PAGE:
It is well known that an important Inka strategy was to settle over indigenous centers or ceremonial places to locally legitimize their power. The first research question posed at the beginning of this chapter was whether the Oroncota facility was placed over a preexisting center. The excavations revealed no pre-Inka occupation in any of the excavated units. Taking

into account that the test units were systematically distributed in the most promising architectural areas, if there was an earlier occupation, it was certainly small. Thus, since it is unlikely that the Inka placed this center within a large local settlement, the choice of location responded to factors other than political legitimization.

The second question sought to evaluate the kinds of activities that took place inside this installation. The five activities identified at the Oron- cota building complex are indicative of its multifunctional character. One dominant activity was public ceremony and feasting, perhaps as part of political efforts of institutionalized reciprocity. These commensal celebrations took place outside the main gate of the building and in the Twin Kallankas opening into the plaza. The presence of Yampara styles suggests that local pottery was important in these politically charged celebrations. A second activity was restricted specialized activities that took place in the southern group of elaborate structures of the plaza complex, perhaps a specialized form of storage. These rooms with ornate body-size double- and triple-jamb niched walls had prepared floors but few cultural remains.

In comparison, the third activity consisted of productive tasks involving the processing of grains, possibly maize. Judging by the distribution of grinding stones, this activity took place in a group of large rectangular enclosures attached to the plaza complex and near the storage qolqas. Because of its importance in Inka-sponsored commensal celebrations, it is likely that these spaces were involved with the processing of chicha corn beer. A fourth activity discussed in this chapter was storage, represented by a limited number of qolqa warehouses outside the main building. This indicates a restricted storage capacity of the center, particularly considering that most warehouses were dispersed among the outlying settlements. A fifth activity, one of the least visible at Oroncota, was residential. Oron- cota never held a large population, but instead a few resident families of foreign origin as the administrators. Taking into account the nature and intensity of the architecture and artifact assemblages, the Oroncota building complex did not promote marked population nucleation around the site. Neither did it promote Inka craft items or high proportions of imported or high-value items. Therefore, Inka materials did not play the important role in the local political economy that they did in other parts of the empire.

The third question looked into long-term changes in the Oroncota complex. Two AMS radiocarbon dates show that this center was built and used around A.D. 1406-1479 (Figure 5.6; Table 5.1). In the main plaza complex, we identified two episodes of use, both associated with the Inka occupation. During the first phase, the Twin Kallankas, the plaza, and part of the southern rooms were built. At this time, the empire sponsored public celebrations in the Twin Kallankas, as revealed by the deposition of the refuse layers. In a second phase, the site was expanded with the deposition of a renovated clay floor covering the earlier occupation, and the group of rooms decorated with ornamental, body-size jamb niches was added to the south of the plaza. In comparison, the rest of the external facilities had a single occupational use. Although the fine architectural execution of the complex signals an intended long-term use, the excavation revealed that the occupation was not intense. Events related to the invasion of the Chiriguano tribes, or the later Spaniard expansion, might have forced the Inka to abandon this facility.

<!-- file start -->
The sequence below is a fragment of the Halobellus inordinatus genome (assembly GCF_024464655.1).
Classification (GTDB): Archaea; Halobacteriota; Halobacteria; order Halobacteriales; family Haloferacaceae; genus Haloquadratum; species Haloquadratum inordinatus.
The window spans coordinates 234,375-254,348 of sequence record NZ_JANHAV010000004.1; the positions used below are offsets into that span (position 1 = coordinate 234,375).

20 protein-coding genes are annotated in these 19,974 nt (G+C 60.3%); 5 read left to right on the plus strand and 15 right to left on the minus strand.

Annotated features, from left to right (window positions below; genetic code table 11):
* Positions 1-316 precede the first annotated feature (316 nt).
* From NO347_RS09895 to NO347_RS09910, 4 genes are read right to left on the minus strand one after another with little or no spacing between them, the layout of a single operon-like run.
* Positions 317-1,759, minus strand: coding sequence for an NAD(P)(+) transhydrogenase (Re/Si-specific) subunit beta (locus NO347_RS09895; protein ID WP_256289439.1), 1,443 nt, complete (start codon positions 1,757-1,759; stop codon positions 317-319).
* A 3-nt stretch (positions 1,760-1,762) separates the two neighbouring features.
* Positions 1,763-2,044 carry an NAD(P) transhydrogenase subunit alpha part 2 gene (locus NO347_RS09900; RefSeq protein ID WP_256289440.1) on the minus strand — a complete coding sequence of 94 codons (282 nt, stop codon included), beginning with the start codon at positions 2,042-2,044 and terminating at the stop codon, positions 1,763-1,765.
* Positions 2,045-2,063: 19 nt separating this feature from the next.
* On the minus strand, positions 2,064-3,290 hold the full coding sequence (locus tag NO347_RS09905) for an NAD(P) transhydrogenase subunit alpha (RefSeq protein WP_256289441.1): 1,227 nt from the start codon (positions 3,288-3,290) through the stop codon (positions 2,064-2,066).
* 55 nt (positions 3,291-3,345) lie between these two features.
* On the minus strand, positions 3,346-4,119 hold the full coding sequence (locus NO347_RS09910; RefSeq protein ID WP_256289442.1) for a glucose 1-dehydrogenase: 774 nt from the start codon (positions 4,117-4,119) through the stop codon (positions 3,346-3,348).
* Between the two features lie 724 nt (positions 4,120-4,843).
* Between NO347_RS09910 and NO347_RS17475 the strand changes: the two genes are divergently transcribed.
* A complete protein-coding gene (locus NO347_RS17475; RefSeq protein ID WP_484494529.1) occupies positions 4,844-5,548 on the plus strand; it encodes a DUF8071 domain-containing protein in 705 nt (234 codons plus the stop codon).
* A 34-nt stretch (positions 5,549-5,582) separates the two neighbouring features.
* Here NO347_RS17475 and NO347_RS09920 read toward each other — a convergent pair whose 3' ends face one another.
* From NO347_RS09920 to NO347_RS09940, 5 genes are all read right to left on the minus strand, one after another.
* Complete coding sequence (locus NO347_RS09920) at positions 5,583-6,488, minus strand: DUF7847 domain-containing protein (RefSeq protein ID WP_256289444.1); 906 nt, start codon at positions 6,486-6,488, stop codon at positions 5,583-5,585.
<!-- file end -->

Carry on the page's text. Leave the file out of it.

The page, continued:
We also compared the Oroncota Inka complex with the two additional installations in the Valley. Serving as a small administrative center, the Oroncota center was constructed in the “pillowed-face” style with enlarged niches and elaborate double- and triple-size jambs. Neither one of the two other imperial installations matched the architectural beauty of Oroncota. Inkarry Moqo was a supplementary installation aimed at facilitating the administration of the lower Valley floor. Although the site was also built with dressed stone blocks, it lacked the architectural sophistication of the Oroncota complex. As for El Pedregal, it was a small defensive outpost built to protect one of the entrances of the Pucara Plateau. It had a lower architectural investment and hidden location, along with elevated doorways and surveillance platforms. Altogether, the different but supplementary functions of these three facilities indicate the importance of the entire Valley in the regional politics.

In the previous chapter, I argued that the settlement pattern data indicated that the Oroncota complex was an intrusive settlement into the local system. Nevertheless, this complex did not disrupt local population trends or attract settlement to it. The architecture and excavation data support this interpretation. Oroncota had unique Inka architectural components, rather than incorporating local construction patterns. That is, the site was built using exclusively Inka techniques, canons, and aesthetics.

Excavations revealed no prior occupation of the site, and there was no post-Inka occupation. As found in the regional survey, Inka artifacts in the main Oroncota complex were also rare, and the few Inka craft goods were restricted to small residences possibly inhabited by nonlocal Pacajes administrators.

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